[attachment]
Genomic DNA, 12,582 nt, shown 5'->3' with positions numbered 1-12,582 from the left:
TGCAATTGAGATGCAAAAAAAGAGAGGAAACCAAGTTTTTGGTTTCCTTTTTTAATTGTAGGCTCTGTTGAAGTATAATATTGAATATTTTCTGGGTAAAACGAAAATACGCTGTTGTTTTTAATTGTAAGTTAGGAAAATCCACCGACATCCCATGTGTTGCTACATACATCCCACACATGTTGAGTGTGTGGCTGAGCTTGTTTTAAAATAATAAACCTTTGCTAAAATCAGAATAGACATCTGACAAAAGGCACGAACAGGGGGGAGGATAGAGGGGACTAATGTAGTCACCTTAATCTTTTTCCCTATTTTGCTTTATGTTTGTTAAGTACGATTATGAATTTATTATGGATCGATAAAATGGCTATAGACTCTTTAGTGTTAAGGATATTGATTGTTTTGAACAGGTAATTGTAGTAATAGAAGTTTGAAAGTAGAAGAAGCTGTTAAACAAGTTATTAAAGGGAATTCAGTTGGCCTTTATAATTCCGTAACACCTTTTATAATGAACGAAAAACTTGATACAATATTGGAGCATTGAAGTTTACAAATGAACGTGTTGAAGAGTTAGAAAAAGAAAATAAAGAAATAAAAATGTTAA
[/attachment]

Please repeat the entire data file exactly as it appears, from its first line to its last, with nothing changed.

Genomic DNA, 12,582 nt, shown 5'->3' with positions numbered 1-12,582 from the left:
TGCAATTGAGATGCAAAAAAAGAGAGGAAACCAAGTTTTTGGTTTCCTTTTTTAATTGTAGGCTCTGTTGAAGTATAATATTGAATATTTTCTGGGTAAAACGAAAATACGCTGTTGTTTTTAATTGTAAGTTAGGAAAATCCACCGACATCCCATGTGTTGCTACATACATCCCACACATGTTGAGTGTGTGGCTGAGCTTGTTTTAAAATAATAAACCTTTGCTAAAATCAGAATAGACATCTGACAAAAGGCACGAACAGGGGGGAGGATAGAGGGGACTAATGTAGTCACCTTAATCTTTTTCCCTATTTTGCTTTATGTTTGTTAAGTACGATTATGAATTTATTATGGATCGATAAAATGGCTATAGACTCTTTAGTGTTAAGGATATTGATTGTTTTGAACAGGTAATTGTAGTAATAGAAGTTTGAAAGTAGAAGAAGCTGTTAAACAAGTTATTAAAGGGAATTCAGTTGGCCTTTATAATTCCGTAACACCTTTTATAATGAACGAAAAACTTGATACAATATTGGAGCATTGAAGTTTACAAATGAACGTGTTGAAGAGTTAGAAAAAGAAAATAAAGAAATAAAAATGTTAA